The same Spokane City Council that legalized the raising of small farm animals in March is now taking aim at protecting honeybees.
Council President Ben Stuckart has introduced an ordinance that would ban city purchase and use of a relatively new class of insecticides known as neonicotinoids.
Research is showing that those chemicals, sold as a series of products, may be harmful to honeybees.
Stuckart said he wants the city to stop using the chemicals on its properties.
He said the council does not have authority to order the parks department to stop using neonicotinoids. That is the prerogative of the Park Board.
The ordinance was up for adoption Monday night, but was delayed a week to give the mayor’s office time to assess the potential cost to the city.
Stuckart said the ban on neonicotinoids is part of an initiative to implement environmentally sustainable policies at City Hall.
In March, the council voted 4-3 in favor of allowing small farm animals on residential lots to give residents the ability to raise their own food sustainably.
Earlier this month, the council voted to require the city to give preference to products and packaging material that are free of traces of the carcinogen known as polychlorinated biphenyl, or PCB.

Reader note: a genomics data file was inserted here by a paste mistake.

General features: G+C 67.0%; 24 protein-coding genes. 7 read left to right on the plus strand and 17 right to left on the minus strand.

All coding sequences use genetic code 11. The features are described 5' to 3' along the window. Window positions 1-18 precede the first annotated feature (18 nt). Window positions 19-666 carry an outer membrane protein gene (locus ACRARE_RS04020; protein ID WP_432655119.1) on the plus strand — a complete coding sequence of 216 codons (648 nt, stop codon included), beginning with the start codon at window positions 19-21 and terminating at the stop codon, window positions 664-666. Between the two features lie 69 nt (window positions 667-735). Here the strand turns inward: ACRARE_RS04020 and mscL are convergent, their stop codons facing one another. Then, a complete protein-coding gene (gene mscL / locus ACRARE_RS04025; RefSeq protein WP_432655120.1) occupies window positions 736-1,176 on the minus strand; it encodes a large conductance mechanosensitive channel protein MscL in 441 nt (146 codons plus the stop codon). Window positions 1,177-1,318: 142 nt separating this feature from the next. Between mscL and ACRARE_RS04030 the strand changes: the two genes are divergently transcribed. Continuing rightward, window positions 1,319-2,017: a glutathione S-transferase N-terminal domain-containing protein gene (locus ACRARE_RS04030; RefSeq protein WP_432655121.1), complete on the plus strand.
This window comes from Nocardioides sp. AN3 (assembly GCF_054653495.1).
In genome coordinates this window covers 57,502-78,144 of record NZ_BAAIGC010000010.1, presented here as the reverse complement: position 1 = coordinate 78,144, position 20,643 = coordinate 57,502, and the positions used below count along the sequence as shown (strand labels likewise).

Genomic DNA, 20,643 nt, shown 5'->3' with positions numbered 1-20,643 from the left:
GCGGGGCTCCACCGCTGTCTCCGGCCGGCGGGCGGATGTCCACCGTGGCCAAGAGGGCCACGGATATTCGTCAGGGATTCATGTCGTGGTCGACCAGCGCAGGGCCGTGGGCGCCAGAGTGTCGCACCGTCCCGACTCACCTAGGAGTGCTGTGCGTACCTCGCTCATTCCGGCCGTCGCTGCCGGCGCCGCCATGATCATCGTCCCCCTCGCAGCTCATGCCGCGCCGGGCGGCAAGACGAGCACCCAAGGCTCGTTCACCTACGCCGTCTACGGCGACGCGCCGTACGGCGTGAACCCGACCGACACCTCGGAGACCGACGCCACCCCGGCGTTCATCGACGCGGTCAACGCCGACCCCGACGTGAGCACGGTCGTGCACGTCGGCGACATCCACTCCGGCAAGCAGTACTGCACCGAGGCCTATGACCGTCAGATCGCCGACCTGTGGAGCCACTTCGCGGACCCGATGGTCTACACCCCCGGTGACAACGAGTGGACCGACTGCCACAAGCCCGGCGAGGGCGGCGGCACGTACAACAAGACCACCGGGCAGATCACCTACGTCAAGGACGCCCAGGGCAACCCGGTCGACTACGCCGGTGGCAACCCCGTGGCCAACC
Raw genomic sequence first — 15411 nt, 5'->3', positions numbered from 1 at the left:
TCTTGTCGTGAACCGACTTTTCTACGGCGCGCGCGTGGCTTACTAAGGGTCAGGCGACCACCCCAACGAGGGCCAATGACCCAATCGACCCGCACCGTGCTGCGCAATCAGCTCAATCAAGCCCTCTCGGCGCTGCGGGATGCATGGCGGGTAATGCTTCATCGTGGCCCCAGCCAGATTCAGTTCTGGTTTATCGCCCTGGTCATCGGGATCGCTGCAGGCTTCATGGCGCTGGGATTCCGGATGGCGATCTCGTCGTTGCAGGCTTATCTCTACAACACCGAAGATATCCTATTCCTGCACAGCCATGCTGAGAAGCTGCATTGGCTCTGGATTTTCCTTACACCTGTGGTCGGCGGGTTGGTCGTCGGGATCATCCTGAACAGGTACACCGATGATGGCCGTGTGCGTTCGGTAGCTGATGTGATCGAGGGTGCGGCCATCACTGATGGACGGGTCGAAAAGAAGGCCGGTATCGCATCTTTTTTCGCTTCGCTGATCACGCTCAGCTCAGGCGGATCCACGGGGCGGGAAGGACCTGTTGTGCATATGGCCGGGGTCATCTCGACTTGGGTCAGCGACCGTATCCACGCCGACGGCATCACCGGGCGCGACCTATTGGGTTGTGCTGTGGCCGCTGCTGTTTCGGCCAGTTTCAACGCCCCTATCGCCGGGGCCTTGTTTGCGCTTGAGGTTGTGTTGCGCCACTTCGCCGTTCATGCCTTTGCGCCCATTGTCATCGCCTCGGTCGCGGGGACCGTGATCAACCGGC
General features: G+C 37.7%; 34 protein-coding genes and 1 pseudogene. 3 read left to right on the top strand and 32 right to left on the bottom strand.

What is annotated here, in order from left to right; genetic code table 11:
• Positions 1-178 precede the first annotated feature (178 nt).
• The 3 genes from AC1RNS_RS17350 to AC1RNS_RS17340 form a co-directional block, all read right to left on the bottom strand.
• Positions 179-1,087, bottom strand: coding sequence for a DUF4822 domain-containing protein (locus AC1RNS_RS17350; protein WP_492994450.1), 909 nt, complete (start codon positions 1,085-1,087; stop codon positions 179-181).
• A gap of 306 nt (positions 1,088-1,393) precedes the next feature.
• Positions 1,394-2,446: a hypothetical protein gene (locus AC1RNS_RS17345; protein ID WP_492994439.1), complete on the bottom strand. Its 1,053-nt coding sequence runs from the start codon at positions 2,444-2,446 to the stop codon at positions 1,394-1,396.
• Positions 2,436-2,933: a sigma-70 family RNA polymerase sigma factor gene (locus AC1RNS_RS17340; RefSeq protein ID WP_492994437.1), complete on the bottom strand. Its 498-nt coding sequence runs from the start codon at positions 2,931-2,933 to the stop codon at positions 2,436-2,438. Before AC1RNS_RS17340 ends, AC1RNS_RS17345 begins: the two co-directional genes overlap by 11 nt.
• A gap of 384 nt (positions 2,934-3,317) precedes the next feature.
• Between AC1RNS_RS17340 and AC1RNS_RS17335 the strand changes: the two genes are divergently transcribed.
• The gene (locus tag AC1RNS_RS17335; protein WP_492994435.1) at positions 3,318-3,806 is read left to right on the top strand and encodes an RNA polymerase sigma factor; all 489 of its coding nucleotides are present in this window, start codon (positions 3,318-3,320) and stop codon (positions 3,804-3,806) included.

PCBs have contaminated the Spokane River for years, and environmental agencies are pushing the local governments to clean up the problem.
According to the honeybee ordinance, six types of neonicotinoids are used as broad-spectrum insecticides that are taken up by roots and leaves to kill insects.
They are commonly used on field and orchard crops, ornamental plants in nurseries and gardens, and on trees in gardens, streets and parks, the ordinance said.
The individual chemical names are imidacloprid, clothianidin, thiamethoxam, dinotefuran, acetamiprid and thiacloprid. Their development dates back more than 20 years.
The American Bird Conservancy has called for a ban on the nicotine-like substances as seed treatments and for the suspension of all applications pending an independent review of the products’ effects on birds, terrestrial and aquatic invertebrates, and other wildlife, according to a 2013 news release from the organization.